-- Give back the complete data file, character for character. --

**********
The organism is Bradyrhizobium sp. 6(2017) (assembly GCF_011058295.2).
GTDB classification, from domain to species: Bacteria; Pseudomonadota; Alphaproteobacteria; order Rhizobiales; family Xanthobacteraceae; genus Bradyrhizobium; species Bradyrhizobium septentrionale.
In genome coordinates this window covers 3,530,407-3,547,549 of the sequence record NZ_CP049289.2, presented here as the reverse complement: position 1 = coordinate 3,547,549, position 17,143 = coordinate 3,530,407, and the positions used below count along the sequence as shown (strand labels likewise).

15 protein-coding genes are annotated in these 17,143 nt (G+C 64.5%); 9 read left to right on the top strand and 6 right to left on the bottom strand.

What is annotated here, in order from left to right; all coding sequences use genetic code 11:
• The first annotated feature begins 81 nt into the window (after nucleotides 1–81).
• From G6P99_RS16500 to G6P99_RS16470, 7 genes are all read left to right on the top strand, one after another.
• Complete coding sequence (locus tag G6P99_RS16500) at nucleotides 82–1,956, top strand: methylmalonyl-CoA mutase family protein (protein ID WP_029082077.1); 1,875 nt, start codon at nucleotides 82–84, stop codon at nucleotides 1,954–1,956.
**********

The organism is Bradyrhizobium sp. 6(2017) (assembly GCF_011058295.2).
GTDB classification, from domain to species: Bacteria; Pseudomonadota; Alphaproteobacteria; order Rhizobiales; family Xanthobacteraceae; genus Bradyrhizobium; species Bradyrhizobium septentrionale.
In genome coordinates this window covers 3,530,407-3,547,549 of the sequence record NZ_CP049289.2, presented here as the reverse complement: position 1 = coordinate 3,547,549, position 17,143 = coordinate 3,530,407, and the positions used below count along the sequence as shown (strand labels likewise).

15 protein-coding genes are annotated in these 17,143 nt (G+C 64.5%); 9 read left to right on the top strand and 6 right to left on the bottom strand.

What is annotated here, in order from left to right; all coding sequences use genetic code 11:
• The first annotated feature begins 81 nt into the window (after nucleotides 1–81).
• From G6P99_RS16500 to G6P99_RS16470, 7 genes are all read left to right on the top strand, one after another.
• Complete coding sequence (locus tag G6P99_RS16500) at nucleotides 82–1,956, top strand: methylmalonyl-CoA mutase family protein (protein ID WP_029082077.1); 1,875 nt, start codon at nucleotides 82–84, stop codon at nucleotides 1,954–1,956.